As technology improves and entertainment media such as movies and video games are able to more closely approximate realism, humanoid characters get dangerously close to what Mori described. For example, take a look at some of the most negative reviews that the motion picture The Polar Express received. The film attempted to create a highly realistic look through computer-generated imagery (CGI), but missed a few key points, such as the depiction of the characters' eyes and skin, which made them seem more doll-like than human, causing an involuntary repulsion among viewers.
Chris Bregler, Associate Professor of Computer Science at NYU's Courant Institute and director of the NYU Movement Lab, says “When you do animation, there are reverse kinematics – a bit like a puppet.” In other words, the force is externally applied rather than being an intrinsic component of the character’s physicality. This was perfectly fine with the aliens in Avatar, Bregler illustrates, but if the same performance was applied to people, the illusion would have dissolved."
The uncanny valley is also evident in motion capture as applied to virtual actors, such as the animated characters in Final Fantasy which have achieved astounding realism as stationary images – but all familiarity is lost once there’s facial movement. Due to technological limitations, body and face motion capture cannot reproduce subtle small-scale movements that communicate essential real-world information. Without these present, viewers immediately enter the uncanny valley.
The actual “valley” refers to a precipitous drop in “likeability” as onscreen characters and humanoid robots step too far towards being human-like. As in, we enjoy Pixar’s Wall-E and Nintendo’s Mario, but we get the heeby jeebies from the ultra-realistic faces of The Polar Express or the upcoming Tintin movie.
Mitt Romney is the storybook presidential candidate. He's successful, good-looking and a family man, to boot. Yet one of this political season's enduring puzzles has been the former governor's consistent inability to bond with voters. It's been suggested that Romney's robotic persona may be to blame -- and perhaps the analogy isn't far off. Much as people are repulsed and disturbed by automatons that mimic humans closely but imperfectly, Romney inexplicably turns voters off despite looking like the textbook image of an American president.
As comic-book theorist Scott McCloud points out, we identify more deeply with simply drawn cartoon characters, like those in Peanuts, than with more realistic ones. Charlie Brown doesn't trigger our obsession with the missing details the way a not-quite-photorealistic character does, so we project ourselves onto him more easily. That's part of the genius behind modernist artists such as Picasso or Matisse. They realized that the best way to capture the essence of a person or object was with a single, broad-stroked detail.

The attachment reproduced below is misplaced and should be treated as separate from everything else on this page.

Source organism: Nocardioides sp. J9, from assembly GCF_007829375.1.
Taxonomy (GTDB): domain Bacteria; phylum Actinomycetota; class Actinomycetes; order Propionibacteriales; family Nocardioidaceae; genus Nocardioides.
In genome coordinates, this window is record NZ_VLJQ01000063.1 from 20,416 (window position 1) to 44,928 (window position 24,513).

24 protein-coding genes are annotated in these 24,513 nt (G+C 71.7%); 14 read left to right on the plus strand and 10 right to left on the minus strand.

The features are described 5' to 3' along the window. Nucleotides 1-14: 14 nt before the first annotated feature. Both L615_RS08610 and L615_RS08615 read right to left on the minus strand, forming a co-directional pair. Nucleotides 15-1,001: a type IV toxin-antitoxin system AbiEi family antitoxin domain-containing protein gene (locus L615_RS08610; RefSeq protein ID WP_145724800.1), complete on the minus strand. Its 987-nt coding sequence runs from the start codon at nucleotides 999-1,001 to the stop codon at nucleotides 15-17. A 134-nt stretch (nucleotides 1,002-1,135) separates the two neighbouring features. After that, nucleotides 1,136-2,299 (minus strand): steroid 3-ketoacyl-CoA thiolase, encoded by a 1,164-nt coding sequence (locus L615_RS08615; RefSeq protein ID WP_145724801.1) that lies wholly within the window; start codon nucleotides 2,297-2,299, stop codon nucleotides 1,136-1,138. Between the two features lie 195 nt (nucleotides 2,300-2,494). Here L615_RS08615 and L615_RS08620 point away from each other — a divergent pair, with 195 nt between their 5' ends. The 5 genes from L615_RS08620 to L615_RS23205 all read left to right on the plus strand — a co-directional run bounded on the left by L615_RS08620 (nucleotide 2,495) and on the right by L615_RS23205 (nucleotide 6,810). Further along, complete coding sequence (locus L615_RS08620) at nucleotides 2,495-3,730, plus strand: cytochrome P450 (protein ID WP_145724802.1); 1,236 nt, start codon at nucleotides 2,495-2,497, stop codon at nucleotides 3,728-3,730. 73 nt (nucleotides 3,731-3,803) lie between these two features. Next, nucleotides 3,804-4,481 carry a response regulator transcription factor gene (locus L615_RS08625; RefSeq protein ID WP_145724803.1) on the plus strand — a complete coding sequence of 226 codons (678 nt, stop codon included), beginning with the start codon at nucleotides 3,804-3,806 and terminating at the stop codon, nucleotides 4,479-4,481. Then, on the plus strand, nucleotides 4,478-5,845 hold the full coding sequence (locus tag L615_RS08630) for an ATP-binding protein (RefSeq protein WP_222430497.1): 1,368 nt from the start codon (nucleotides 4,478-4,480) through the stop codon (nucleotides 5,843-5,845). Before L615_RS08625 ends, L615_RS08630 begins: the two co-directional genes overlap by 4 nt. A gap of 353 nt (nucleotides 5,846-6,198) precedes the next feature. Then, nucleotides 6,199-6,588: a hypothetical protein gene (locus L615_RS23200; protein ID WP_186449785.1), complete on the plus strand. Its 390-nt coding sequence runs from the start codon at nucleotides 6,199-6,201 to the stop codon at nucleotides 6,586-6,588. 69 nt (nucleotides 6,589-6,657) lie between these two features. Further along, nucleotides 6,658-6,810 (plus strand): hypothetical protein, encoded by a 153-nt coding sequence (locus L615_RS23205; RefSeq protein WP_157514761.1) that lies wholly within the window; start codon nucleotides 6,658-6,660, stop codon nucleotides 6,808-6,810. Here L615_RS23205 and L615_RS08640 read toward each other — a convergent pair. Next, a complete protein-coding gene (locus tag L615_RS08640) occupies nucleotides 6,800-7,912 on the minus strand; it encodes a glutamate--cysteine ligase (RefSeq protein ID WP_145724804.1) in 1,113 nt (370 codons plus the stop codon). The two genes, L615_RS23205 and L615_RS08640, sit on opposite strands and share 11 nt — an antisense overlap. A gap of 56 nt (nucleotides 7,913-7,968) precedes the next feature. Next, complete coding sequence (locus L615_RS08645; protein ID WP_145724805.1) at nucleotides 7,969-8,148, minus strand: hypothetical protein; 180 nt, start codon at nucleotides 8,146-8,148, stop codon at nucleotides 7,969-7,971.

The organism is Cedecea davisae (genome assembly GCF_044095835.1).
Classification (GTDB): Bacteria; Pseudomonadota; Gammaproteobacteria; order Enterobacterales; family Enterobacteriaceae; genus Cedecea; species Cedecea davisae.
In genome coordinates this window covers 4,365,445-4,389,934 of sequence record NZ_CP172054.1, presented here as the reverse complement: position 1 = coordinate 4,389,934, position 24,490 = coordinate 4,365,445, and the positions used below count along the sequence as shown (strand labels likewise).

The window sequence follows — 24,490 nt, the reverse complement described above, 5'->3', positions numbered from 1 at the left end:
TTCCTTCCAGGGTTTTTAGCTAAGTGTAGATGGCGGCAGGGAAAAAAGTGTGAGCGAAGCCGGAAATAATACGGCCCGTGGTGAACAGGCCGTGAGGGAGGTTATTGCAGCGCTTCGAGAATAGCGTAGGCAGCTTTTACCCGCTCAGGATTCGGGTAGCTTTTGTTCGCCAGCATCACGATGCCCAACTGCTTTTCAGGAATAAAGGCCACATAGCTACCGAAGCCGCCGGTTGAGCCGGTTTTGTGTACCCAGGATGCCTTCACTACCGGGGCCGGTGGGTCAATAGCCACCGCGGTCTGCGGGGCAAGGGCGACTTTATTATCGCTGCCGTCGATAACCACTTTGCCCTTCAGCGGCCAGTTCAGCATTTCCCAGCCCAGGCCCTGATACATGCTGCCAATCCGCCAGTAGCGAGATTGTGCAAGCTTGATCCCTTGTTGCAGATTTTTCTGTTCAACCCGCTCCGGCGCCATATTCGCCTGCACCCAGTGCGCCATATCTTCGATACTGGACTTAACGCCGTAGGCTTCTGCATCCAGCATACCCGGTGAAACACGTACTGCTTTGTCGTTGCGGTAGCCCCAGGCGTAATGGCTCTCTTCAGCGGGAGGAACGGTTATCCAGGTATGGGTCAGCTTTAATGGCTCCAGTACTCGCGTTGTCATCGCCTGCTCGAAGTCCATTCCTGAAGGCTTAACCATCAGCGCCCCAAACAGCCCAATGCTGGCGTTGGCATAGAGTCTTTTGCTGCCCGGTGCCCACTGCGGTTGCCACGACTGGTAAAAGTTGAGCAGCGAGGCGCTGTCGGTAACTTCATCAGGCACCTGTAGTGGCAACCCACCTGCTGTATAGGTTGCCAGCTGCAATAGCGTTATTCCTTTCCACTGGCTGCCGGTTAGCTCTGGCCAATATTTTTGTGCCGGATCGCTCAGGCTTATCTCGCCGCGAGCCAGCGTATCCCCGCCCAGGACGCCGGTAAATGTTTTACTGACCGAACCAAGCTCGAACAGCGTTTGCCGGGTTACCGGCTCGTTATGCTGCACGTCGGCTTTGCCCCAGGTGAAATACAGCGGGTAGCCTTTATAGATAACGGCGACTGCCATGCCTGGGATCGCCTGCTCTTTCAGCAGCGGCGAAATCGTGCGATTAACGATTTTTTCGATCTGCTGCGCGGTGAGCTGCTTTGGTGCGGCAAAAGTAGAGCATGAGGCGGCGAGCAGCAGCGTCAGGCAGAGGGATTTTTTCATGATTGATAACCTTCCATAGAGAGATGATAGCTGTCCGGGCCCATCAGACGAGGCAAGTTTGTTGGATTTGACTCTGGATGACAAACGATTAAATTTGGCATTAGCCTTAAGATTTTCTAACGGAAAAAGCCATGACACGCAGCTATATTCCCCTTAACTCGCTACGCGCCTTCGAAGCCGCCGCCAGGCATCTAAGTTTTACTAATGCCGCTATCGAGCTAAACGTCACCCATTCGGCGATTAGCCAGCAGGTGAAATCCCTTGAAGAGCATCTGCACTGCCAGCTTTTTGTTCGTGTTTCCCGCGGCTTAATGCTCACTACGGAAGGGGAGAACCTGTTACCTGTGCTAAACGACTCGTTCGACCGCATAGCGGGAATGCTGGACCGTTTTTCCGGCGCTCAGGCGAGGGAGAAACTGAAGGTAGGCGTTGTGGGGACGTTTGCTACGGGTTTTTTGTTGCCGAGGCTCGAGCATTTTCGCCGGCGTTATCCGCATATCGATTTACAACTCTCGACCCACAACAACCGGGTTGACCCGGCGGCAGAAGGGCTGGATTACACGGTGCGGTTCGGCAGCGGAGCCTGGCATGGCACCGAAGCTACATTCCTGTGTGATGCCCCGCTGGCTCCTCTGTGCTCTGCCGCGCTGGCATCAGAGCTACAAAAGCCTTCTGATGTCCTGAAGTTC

When an android, such as R2-D2 or C-3PO, barely looks human, we cut it a lot of slack. It seems cute. We don't care that it's only 50 percent humanlike. But when a robot becomes 99 percent lifelike—so close that it's almost real—we focus on the missing 1 percent. We notice the slightly slack skin, the absence of a truly human glitter in the eyes. The once-cute robot now looks like an animated corpse.
According to all of the roboticists and computer scientists we interviewed, the uncanny is in short supply during face-to-face contact with robots. Two of the robots that inspire the most terror—and accompanying YouTube comments—are Osaka University's CB2, a child-like, gray-skinned robot, and KOBIAN, Waseda University's hyper-expressive humanoid. In person, no one rejected the robots.
In a 1970 paper in the journal Energy, roboticist Masahiro Mori proposed that a robot that's too human-like can veer into unsettling territory, tripping the same psychological alarms associated with a dead or unhealthy human.
Mori (1970) proposed a curve to
show the relationship between peoples' positive responses to an object and the humanness
of that object. He suggested that as human-like features increase, people respond
more positively to the object. However, at a distinct point, the curve dramatically dips
into the `uncanny valley', a region where the deviations from humanness are stronger
than the reminders of humanness, so a feeling of uncanniness overcomes familiarity, and
people respond with repulsion.